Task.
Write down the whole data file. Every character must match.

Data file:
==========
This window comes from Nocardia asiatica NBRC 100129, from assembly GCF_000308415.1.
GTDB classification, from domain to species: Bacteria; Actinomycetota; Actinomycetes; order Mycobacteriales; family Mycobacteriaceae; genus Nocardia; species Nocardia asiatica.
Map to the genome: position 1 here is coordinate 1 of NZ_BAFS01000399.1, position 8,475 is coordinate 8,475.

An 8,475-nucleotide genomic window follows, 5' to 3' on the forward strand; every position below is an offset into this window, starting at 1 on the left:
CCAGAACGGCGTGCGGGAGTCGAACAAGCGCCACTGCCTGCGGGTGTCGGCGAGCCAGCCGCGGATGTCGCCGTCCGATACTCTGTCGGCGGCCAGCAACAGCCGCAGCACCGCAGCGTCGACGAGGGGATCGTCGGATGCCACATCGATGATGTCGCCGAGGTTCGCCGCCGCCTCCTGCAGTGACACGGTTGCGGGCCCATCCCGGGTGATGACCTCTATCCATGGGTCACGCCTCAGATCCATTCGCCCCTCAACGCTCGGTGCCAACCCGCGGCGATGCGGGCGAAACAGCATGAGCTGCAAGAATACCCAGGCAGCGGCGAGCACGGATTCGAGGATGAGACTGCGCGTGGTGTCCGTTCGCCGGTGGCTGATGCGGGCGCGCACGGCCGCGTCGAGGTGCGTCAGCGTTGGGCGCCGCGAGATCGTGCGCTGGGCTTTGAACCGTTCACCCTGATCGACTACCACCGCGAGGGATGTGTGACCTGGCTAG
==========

This window comes from Nocardia asiatica NBRC 100129, from assembly GCF_000308415.1.
GTDB classification, from domain to species: Bacteria; Actinomycetota; Actinomycetes; order Mycobacteriales; family Mycobacteriaceae; genus Nocardia; species Nocardia asiatica.
Map to the genome: position 1 here is coordinate 1 of NZ_BAFS01000399.1, position 8,475 is coordinate 8,475.

An 8,475-nucleotide genomic window follows, 5' to 3' on the forward strand; every position below is an offset into this window, starting at 1 on the left:
CCAGAACGGCGTGCGGGAGTCGAACAAGCGCCACTGCCTGCGGGTGTCGGCGAGCCAGCCGCGGATGTCGCCGTCCGATACTCTGTCGGCGGCCAGCAACAGCCGCAGCACCGCAGCGTCGACGAGGGGATCGTCGGATGCCACATCGATGATGTCGCCGAGGTTCGCCGCCGCCTCCTGCAGTGACACGGTTGCGGGCCCATCCCGGGTGATGACCTCTATCCATGGGTCACGCCTCAGATCCATTCGCCCCTCAACGCTCGGTGCCAACCCGCGGCGATGCGGGCGAAACAGCATGAGCTGCAAGAATACCCAGGCAGCGGCGAGCACGGATTCGAGGATGAGACTGCGCGTGGTGTCCGTTCGCCGGTGGCTGATGCGGGCGCGCACGGCCGCGTCGAGGTGCGTCAGCGTTGGGCGCCGCGAGATCGTGCGCTGGGCTTTGAACCGTTCACCCTGATCGACTACCACCGCGAGGGATGTGTGACCTGGCTAG